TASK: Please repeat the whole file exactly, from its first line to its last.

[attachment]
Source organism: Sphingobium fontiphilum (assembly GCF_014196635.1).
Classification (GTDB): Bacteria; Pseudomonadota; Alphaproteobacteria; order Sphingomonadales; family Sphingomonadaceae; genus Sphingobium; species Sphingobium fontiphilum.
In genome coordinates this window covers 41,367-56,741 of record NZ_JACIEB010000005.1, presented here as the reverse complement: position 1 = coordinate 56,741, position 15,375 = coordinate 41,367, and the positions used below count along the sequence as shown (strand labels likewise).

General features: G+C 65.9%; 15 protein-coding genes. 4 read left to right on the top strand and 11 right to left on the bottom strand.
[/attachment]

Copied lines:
Source organism: Sphingobium fontiphilum (assembly GCF_014196635.1).
Classification (GTDB): Bacteria; Pseudomonadota; Alphaproteobacteria; order Sphingomonadales; family Sphingomonadaceae; genus Sphingobium; species Sphingobium fontiphilum.
In genome coordinates this window covers 41,367-56,741 of record NZ_JACIEB010000005.1, presented here as the reverse complement: position 1 = coordinate 56,741, position 15,375 = coordinate 41,367, and the positions used below count along the sequence as shown (strand labels likewise).

General features: G+C 65.9%; 15 protein-coding genes. 4 read left to right on the top strand and 11 right to left on the bottom strand.